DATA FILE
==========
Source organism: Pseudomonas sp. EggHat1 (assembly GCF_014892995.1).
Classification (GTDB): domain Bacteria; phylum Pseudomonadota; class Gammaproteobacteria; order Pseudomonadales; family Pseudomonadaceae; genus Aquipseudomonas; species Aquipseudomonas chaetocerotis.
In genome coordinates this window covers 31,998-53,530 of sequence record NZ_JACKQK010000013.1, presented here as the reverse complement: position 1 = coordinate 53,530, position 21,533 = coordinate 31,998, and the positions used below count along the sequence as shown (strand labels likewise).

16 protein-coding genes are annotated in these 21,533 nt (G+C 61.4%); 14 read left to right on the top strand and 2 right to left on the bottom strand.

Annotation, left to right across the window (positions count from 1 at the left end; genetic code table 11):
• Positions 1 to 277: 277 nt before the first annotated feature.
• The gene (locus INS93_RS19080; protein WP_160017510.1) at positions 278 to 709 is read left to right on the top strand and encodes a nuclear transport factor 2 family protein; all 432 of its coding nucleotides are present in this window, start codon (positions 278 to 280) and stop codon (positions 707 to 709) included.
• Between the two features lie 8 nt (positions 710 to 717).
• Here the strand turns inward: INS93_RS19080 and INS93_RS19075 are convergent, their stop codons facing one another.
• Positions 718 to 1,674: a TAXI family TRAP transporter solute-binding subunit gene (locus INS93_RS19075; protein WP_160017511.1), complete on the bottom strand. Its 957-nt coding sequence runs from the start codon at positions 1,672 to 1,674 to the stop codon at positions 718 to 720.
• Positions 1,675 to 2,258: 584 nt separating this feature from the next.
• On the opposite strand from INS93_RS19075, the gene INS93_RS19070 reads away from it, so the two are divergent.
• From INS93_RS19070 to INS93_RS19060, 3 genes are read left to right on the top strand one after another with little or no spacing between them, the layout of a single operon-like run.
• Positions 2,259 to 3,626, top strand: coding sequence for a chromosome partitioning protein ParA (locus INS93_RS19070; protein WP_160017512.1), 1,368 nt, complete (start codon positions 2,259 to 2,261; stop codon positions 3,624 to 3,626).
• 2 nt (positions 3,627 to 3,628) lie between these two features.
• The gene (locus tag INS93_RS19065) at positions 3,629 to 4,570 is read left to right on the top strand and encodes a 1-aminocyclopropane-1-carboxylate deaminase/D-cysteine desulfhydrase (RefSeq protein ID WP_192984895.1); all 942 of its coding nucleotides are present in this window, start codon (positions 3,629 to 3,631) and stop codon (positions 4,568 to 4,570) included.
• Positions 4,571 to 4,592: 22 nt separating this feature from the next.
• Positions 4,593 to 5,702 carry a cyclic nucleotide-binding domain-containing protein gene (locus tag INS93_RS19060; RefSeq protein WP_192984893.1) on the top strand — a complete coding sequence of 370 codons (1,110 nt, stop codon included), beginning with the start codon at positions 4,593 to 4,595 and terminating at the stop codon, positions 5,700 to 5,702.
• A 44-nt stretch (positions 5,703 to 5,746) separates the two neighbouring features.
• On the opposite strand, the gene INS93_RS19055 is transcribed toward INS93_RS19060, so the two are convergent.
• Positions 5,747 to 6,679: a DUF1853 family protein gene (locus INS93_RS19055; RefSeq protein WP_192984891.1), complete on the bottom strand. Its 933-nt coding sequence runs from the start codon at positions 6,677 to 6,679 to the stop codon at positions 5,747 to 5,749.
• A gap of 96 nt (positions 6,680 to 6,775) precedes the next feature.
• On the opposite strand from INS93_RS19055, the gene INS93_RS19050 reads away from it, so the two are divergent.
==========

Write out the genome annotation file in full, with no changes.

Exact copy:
Source organism: Pseudomonas sp. EggHat1 (assembly GCF_014892995.1).
Classification (GTDB): domain Bacteria; phylum Pseudomonadota; class Gammaproteobacteria; order Pseudomonadales; family Pseudomonadaceae; genus Aquipseudomonas; species Aquipseudomonas chaetocerotis.
In genome coordinates this window covers 31,998-53,530 of sequence record NZ_JACKQK010000013.1, presented here as the reverse complement: position 1 = coordinate 53,530, position 21,533 = coordinate 31,998, and the positions used below count along the sequence as shown (strand labels likewise).

16 protein-coding genes are annotated in these 21,533 nt (G+C 61.4%); 14 read left to right on the top strand and 2 right to left on the bottom strand.

Annotation, left to right across the window (positions count from 1 at the left end; genetic code table 11):
• Positions 1 to 277: 277 nt before the first annotated feature.
• The gene (locus INS93_RS19080; protein WP_160017510.1) at positions 278 to 709 is read left to right on the top strand and encodes a nuclear transport factor 2 family protein; all 432 of its coding nucleotides are present in this window, start codon (positions 278 to 280) and stop codon (positions 707 to 709) included.
• Between the two features lie 8 nt (positions 710 to 717).
• Here the strand turns inward: INS93_RS19080 and INS93_RS19075 are convergent, their stop codons facing one another.
• Positions 718 to 1,674: a TAXI family TRAP transporter solute-binding subunit gene (locus INS93_RS19075; protein WP_160017511.1), complete on the bottom strand. Its 957-nt coding sequence runs from the start codon at positions 1,672 to 1,674 to the stop codon at positions 718 to 720.
• Positions 1,675 to 2,258: 584 nt separating this feature from the next.
• On the opposite strand from INS93_RS19075, the gene INS93_RS19070 reads away from it, so the two are divergent.
• From INS93_RS19070 to INS93_RS19060, 3 genes are read left to right on the top strand one after another with little or no spacing between them, the layout of a single operon-like run.
• Positions 2,259 to 3,626, top strand: coding sequence for a chromosome partitioning protein ParA (locus INS93_RS19070; protein WP_160017512.1), 1,368 nt, complete (start codon positions 2,259 to 2,261; stop codon positions 3,624 to 3,626).
• 2 nt (positions 3,627 to 3,628) lie between these two features.
• The gene (locus tag INS93_RS19065) at positions 3,629 to 4,570 is read left to right on the top strand and encodes a 1-aminocyclopropane-1-carboxylate deaminase/D-cysteine desulfhydrase (RefSeq protein ID WP_192984895.1); all 942 of its coding nucleotides are present in this window, start codon (positions 3,629 to 3,631) and stop codon (positions 4,568 to 4,570) included.
• Positions 4,571 to 4,592: 22 nt separating this feature from the next.
• Positions 4,593 to 5,702 carry a cyclic nucleotide-binding domain-containing protein gene (locus tag INS93_RS19060; RefSeq protein WP_192984893.1) on the top strand — a complete coding sequence of 370 codons (1,110 nt, stop codon included), beginning with the start codon at positions 4,593 to 4,595 and terminating at the stop codon, positions 5,700 to 5,702.
• A 44-nt stretch (positions 5,703 to 5,746) separates the two neighbouring features.
• On the opposite strand, the gene INS93_RS19055 is transcribed toward INS93_RS19060, so the two are convergent.
• Positions 5,747 to 6,679: a DUF1853 family protein gene (locus INS93_RS19055; RefSeq protein WP_192984891.1), complete on the bottom strand. Its 933-nt coding sequence runs from the start codon at positions 6,677 to 6,679 to the stop codon at positions 5,747 to 5,749.
• A gap of 96 nt (positions 6,680 to 6,775) precedes the next feature.
• On the opposite strand from INS93_RS19055, the gene INS93_RS19050 reads away from it, so the two are divergent.